REVIEWS and Comments
of On Foot: Grand Canyon Backpacking Stories edited by Rick Kempa:
Essay details fun, dangers of Grand Canyon
Laurena Davis Grand Junction Sentinel
The title of Nic Korte’s two-part essay “Freedom and Risk” portends the duality of his Grand Canyon experiences. Since the early 1970s the Grand Junction geochemist exuberantly has trod trail and cliff edge with family and friends, reveling in the canyon’s natural wonders. On one trip, though, the talus gave way.
Korte’s story of reverence and survival is one of 27 essays by as many authors in the new book “On Foot: Grand Canyon Backpacking Stories,” published by Vishnu Temple Press in Flagstaff, Arizona.
“On Foot” retails for $16.95 and is available locally at Out West Books, 522 Main St.
Also a birder, Korte’s blog “Birds and more” is featured at GJSentinel.com.
Laurena Mayne Davis: How did your essay end up in “On Foot”?
Nic Korte: There is a “Grand Canyon Hikers and Backpackers” website. Many of us would write about our trips and ask questions of others for upcoming trips. A previous would-be editor put out a note that he was considering such a book and asked if anyone was interested.
Davis: How often do you get to the Grand Canyon?
Korte: I had been going two times a year. Last fall and this fall I have had family events/trips that precluded going. I did a weeklong trip this spring—called ‘the gems’ — hiking from the South Bass trail to the Boucher Trail.
Davis: What’s next on your Grand Canyon bucket list?
Korte: At this point, it becomes having more years to do trips and people I care about to enjoy them with. For example, I love backpacking with my son, but he is a teacher and his schedule makes going in the spring and fall difficult. I hope to take my grandkids someday, too. There are a couple of books that describe all of the Grand Canyon’s standard trails and routes. I’ve done them all—some multiple times. Plus, I’ve done some of the so-called routes.
Davis: I keep thinking back to your essay where you paraphrase George Steck’s “glorification of essentials.” How can we bring this pleasurable focus of the basics back to our busy day-to-day lives?
Korte: People get caught up in having the right gear, or doing a certain difficult route or trail that gives them some bragging rights. More important, in my view, is that you have to have the right attitude. To me, this means doing it without the ego. Leave the ego behind. Even though it is trite, that allows one to be “in the moment.” That’s when the really pleasurable experiences can come—even if you are physically uncomfortable.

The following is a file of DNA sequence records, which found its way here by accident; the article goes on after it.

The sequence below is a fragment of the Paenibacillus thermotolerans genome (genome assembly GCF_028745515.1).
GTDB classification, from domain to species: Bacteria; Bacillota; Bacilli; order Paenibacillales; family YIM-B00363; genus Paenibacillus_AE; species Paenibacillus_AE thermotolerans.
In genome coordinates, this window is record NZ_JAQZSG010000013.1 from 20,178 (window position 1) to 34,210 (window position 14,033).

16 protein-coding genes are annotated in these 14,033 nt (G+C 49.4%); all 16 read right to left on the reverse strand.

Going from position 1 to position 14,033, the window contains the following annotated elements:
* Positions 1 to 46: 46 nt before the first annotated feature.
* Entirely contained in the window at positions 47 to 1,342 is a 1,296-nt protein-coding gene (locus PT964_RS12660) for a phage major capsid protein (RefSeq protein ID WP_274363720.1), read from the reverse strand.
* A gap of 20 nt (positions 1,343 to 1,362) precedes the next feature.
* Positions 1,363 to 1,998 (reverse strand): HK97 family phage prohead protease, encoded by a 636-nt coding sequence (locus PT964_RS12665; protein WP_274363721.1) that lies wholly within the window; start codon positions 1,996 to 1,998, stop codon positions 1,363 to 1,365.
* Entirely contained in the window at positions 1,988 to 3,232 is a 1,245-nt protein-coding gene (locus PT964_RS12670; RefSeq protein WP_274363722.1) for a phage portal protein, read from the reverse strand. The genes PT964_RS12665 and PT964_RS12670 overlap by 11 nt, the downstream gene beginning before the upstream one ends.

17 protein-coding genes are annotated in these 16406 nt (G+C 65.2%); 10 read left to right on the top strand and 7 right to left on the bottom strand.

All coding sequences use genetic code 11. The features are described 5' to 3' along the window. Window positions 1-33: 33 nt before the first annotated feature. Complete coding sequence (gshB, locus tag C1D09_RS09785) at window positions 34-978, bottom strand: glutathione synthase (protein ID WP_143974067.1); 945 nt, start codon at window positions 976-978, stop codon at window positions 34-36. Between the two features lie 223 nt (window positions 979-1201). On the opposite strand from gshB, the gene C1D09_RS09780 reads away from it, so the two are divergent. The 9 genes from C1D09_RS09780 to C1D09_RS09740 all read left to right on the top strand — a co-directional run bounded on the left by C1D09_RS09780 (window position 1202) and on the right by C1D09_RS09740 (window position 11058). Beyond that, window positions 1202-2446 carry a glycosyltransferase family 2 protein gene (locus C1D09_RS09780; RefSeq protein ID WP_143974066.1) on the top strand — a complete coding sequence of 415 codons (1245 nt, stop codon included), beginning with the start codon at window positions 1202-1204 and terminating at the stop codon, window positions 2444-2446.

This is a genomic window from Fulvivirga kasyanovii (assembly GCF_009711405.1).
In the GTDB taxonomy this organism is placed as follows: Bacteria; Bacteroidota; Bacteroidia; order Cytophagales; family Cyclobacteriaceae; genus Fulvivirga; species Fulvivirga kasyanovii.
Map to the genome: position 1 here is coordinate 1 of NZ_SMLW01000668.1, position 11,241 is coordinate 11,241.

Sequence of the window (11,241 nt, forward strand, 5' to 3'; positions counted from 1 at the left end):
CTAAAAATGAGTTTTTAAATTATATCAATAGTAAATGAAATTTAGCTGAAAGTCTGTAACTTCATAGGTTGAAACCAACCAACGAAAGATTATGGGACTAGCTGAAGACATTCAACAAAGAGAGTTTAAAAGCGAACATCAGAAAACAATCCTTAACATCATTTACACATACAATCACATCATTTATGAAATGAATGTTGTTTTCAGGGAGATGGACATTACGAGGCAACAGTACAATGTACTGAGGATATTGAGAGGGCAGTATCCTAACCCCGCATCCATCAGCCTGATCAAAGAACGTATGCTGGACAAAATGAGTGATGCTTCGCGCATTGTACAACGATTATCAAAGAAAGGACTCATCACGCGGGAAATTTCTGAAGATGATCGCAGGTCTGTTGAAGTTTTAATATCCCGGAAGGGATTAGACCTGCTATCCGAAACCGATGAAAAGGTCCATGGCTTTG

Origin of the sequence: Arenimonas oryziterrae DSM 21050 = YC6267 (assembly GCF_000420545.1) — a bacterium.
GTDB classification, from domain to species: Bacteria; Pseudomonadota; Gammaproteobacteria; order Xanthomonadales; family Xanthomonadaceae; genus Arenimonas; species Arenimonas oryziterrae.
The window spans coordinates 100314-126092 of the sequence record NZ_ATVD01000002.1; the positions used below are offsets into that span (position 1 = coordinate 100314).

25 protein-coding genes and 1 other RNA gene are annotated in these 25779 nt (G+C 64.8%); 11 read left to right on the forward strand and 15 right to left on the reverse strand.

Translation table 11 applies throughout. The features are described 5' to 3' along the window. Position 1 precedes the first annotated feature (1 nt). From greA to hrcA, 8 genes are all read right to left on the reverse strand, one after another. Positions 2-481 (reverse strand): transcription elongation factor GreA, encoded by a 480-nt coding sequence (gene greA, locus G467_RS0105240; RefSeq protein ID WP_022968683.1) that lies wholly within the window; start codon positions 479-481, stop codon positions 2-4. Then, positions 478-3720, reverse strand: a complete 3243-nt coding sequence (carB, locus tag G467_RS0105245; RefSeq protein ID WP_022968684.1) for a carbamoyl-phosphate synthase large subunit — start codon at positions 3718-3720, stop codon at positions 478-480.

Davis: You write that the Grand Canyon represents, for you, both the possibility and feelings of accomplishment. Why do you think that is important for you or anyone else?
Korte: I knew so little about the West and about the canyon that the early warnings from the Park Service were unsettling. It was a thrill to realize I had the brains and the physical prowess to do the hikes I’ve done. Experiences such as those make you more resilient in all areas of your life.
Davis: What would you say to someone who would like to backpack but doesn’t know where to start?
Korte: First, I would say do a short trip first—one or two nights. Something easy. If you can, go with someone who is experienced, that is even better—but don’t let that deter you. There was at least one of the essays in the book that was about a group with too many inexperienced people on too difficult a trip. In that case, no one has fun and the new hikers probably won’t try it again. I’ve seen that too many times in the canyon. That’s why there are so many rescues—more than 400 most years. I should add that those almost never involve experienced hikers. I was unlucky.
Davis: Which essays struck you most in “On Foot”?
Korte: The one by Rick Jurgen struck me because he deals with the loss of a loved one. That makes my problems seem not so bad. There are also a couple that are simply examples of beautiful writing. Molly Hollenbach’s and Sara Whitestone’s essays struck me as almost poetic. I like Rick Kempa’s too. He captures the sense of superiority backpackers feel toward river runners—but then grudgingly gives them their due. I have felt, and feel, exactly the same way.
Davis: Do you have a favorite local canyon to explore?
Korte: My essay talks about growing up in Southern Illinois where a gun was pulled on me because I strayed over a property line. That makes me love all of the public land here. I like to hike No Thoroughfare Canyon in the (Colorado National) Monument. Knowles Canyon is my favorite in the (McInnis Canyon National) Conservation Area.
Davis: Do you have any book signings or other appearances nearby in the future?
Korte: There is going to be a book release party and readings in Flagstaff on Oct.4. Rick Kempa, the editor, plans to organize one here in Grand Junction later this fall or winter. He has family here and is often down here.